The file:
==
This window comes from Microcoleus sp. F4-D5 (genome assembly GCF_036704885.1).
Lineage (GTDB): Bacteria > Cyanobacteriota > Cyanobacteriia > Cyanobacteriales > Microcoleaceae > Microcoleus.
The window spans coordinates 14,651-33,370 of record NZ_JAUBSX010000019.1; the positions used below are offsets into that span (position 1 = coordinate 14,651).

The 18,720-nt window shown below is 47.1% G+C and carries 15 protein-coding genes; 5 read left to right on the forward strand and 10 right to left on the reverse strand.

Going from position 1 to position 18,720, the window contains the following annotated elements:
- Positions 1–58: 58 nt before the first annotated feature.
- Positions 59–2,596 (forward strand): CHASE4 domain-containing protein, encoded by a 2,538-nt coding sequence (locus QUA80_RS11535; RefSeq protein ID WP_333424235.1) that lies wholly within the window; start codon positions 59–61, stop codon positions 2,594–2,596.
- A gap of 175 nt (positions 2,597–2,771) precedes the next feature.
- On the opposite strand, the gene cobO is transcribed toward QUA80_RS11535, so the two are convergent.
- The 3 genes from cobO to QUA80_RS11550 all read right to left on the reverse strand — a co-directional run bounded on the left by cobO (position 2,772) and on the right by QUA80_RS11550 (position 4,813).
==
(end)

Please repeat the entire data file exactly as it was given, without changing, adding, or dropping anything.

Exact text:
This window comes from Microcoleus sp. F4-D5 (genome assembly GCF_036704885.1).
Lineage (GTDB): Bacteria > Cyanobacteriota > Cyanobacteriia > Cyanobacteriales > Microcoleaceae > Microcoleus.
The window spans coordinates 14,651-33,370 of record NZ_JAUBSX010000019.1; the positions used below are offsets into that span (position 1 = coordinate 14,651).

The 18,720-nt window shown below is 47.1% G+C and carries 15 protein-coding genes; 5 read left to right on the forward strand and 10 right to left on the reverse strand.

Going from position 1 to position 18,720, the window contains the following annotated elements:
- Positions 1–58: 58 nt before the first annotated feature.
- Positions 59–2,596 (forward strand): CHASE4 domain-containing protein, encoded by a 2,538-nt coding sequence (locus QUA80_RS11535; RefSeq protein ID WP_333424235.1) that lies wholly within the window; start codon positions 59–61, stop codon positions 2,594–2,596.
- A gap of 175 nt (positions 2,597–2,771) precedes the next feature.
- On the opposite strand, the gene cobO is transcribed toward QUA80_RS11535, so the two are convergent.
- The 3 genes from cobO to QUA80_RS11550 all read right to left on the reverse strand — a co-directional run bounded on the left by cobO (position 2,772) and on the right by QUA80_RS11550 (position 4,813).